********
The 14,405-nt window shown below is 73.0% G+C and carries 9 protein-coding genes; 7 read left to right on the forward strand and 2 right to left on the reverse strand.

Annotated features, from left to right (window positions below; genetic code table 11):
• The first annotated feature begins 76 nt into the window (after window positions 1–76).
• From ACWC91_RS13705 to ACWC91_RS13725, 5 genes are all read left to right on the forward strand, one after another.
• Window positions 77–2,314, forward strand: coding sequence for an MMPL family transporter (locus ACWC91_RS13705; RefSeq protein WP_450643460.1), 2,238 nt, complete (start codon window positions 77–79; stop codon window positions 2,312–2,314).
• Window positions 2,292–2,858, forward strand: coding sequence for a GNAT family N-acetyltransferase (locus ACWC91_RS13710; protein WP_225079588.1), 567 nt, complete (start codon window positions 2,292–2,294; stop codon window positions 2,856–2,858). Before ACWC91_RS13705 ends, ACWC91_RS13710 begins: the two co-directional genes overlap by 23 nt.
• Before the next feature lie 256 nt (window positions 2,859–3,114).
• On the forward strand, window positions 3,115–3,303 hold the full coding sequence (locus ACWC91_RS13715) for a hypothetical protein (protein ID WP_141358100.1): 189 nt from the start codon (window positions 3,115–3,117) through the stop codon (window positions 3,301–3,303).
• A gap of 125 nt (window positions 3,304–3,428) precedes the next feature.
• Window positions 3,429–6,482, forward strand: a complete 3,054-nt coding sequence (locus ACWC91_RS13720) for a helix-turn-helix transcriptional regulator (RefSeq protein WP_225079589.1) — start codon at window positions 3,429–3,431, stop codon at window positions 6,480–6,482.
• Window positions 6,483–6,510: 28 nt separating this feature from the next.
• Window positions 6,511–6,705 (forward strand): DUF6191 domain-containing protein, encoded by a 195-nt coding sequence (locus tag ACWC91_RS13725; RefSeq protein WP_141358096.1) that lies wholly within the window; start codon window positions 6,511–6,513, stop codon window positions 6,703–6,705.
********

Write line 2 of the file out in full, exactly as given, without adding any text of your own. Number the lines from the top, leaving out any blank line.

Annotated features, from left to right (window positions below; genetic code table 11):